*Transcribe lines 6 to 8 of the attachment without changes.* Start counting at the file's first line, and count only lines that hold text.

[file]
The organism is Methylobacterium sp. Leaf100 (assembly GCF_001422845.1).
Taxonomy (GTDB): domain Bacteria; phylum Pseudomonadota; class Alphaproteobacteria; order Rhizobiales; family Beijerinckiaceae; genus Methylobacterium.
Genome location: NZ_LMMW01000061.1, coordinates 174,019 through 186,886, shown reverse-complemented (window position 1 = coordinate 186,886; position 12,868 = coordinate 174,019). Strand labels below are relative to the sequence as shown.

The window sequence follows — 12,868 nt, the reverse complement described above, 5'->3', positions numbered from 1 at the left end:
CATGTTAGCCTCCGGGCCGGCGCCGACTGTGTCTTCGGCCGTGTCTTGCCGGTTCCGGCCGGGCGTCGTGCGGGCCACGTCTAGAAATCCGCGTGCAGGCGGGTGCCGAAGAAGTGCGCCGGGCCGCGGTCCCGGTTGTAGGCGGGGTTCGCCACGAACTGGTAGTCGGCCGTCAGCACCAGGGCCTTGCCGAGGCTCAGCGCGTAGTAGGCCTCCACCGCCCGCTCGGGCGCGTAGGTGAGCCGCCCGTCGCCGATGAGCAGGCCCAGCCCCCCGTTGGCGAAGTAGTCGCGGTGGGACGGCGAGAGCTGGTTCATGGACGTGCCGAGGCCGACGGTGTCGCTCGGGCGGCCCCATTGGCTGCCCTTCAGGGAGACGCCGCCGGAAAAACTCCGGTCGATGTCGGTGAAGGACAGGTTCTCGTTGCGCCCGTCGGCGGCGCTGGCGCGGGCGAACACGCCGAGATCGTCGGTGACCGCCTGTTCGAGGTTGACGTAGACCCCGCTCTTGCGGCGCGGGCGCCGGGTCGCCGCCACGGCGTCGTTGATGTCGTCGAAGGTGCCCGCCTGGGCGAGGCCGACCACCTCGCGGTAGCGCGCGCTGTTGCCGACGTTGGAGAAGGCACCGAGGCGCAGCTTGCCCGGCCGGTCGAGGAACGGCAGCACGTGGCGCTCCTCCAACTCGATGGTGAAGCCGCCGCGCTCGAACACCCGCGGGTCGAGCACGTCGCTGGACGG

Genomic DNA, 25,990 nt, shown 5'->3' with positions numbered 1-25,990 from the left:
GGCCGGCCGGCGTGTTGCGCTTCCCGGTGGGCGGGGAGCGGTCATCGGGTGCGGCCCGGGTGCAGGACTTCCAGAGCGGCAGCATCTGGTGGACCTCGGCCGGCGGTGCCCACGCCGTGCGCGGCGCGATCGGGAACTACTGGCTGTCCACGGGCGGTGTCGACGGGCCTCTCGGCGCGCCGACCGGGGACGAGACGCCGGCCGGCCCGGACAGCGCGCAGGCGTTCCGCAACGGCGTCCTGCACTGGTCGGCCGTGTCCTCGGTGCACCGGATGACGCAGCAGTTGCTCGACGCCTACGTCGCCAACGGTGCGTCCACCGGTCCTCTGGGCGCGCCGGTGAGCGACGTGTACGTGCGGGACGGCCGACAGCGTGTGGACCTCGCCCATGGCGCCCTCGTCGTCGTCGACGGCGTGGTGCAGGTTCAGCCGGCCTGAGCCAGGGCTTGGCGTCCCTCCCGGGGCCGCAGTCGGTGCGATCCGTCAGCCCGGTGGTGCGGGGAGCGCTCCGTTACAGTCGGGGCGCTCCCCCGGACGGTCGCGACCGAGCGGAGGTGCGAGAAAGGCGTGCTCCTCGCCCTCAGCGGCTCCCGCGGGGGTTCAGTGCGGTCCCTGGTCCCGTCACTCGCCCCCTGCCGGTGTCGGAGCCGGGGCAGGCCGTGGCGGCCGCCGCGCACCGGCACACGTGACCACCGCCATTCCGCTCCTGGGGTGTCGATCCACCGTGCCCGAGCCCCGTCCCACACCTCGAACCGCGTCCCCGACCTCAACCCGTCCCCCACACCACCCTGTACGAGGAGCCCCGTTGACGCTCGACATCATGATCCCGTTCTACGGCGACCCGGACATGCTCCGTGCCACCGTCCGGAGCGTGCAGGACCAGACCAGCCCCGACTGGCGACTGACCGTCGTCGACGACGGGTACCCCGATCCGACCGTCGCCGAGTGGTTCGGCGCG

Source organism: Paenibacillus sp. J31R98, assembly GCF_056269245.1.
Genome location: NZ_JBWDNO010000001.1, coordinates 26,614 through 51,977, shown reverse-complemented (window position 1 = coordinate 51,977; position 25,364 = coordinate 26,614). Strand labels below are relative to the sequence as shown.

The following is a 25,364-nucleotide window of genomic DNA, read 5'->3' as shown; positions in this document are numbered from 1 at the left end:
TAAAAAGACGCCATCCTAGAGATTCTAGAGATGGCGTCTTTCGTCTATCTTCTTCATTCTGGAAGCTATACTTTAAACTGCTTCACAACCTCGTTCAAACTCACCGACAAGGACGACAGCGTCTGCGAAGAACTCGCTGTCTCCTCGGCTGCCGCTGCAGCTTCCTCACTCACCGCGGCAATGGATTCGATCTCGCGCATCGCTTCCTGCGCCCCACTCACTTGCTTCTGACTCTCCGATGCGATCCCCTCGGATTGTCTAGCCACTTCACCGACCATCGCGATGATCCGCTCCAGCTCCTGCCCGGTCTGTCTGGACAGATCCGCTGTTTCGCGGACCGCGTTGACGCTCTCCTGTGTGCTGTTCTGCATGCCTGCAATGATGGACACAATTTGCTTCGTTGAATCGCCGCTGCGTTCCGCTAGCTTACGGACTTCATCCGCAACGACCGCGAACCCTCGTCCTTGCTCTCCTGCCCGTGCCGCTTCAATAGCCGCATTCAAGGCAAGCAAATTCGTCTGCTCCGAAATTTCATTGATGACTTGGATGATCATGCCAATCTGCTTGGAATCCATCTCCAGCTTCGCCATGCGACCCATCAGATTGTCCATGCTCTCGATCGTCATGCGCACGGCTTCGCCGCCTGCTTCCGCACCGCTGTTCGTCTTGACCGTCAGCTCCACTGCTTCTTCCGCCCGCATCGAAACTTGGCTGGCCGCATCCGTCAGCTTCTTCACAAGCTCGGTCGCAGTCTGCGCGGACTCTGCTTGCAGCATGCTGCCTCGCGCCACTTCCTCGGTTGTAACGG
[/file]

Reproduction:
Genomic DNA, 25,990 nt, shown 5'->3' with positions numbered 1-25,990 from the left:
GGCCGGCCGGCGTGTTGCGCTTCCCGGTGGGCGGGGAGCGGTCATCGGGTGCGGCCCGGGTGCAGGACTTCCAGAGCGGCAGCATCTGGTGGACCTCGGCCGGCGGTGCCCACGCCGTGCGCGGCGCGATCGGGAACTACTGGCTGTCCACGGGCGGTGTCGACGGGCCTCTCGGCGCGCCGACCGGGGACGAGACGCCGGCCGGCCCGGACAGCGCGCAGGCGTTCCGCAACGGCGTCCTGCACTGGTCGGCCGTGTCCTCGGTGCACCGGATGACGCAGCAGTTGCTCGACGCCTACGTCGCCAACGGTGCGTCCACCGGTCCTCTGGGCGCGCCGGTGAGCGACGTGTACGTGCGGGACGGCCGACAGCGTGTGGACCTCGCCCATGGCGCCCTCGTCGTCGTCGACGGCGTGGTGCAGGTTCAGCCGGCCTGAGCCAGGGCTTGGCGTCCCTCCCGGGGCCGCAGTCGGTGCGATCCGTCAGCCCGGTGGTGCGGGGAGCGCTCCGTTACAGTCGGGGCGCTCCCCCGGACGGTCGCGACCGAGCGGAGGTGCGAGAAAGGCGTGCTCCTCGCCCTCAGCGGCTCCCGCGGGGGTTCAGTGCGGTCCCTGGTCCCGTCACTCGCCCCCTGCCGGTGTCGGAGCCGGGGCAGGCCGTGGCGGCCGCCGCGCACCGGCACACGTGACCACCGCCATTCCGCTCCTGGGGTGTCGATCCACCGTGCCCGAGCCCCGTCCCACACCTCGAACCGCGTCCCCGACCTCAACCCGTCCCCCACACCACCCTGTACGAGGAGCCCCGTTGACGCTCGACATCATGATCCCGTTCTACGGCGACCCGGACATGCTCCGTGCCACCGTCCGGAGCGTGCAGGACCAGACCAGCCCCGACTGGCGACTGACCGTCGTCGACGACGGGTACCCCGATCCGACCGTCGCCGAGTGGTTCGGCGCG

Source organism: Paenibacillus sp. J31R98, assembly GCF_056269245.1.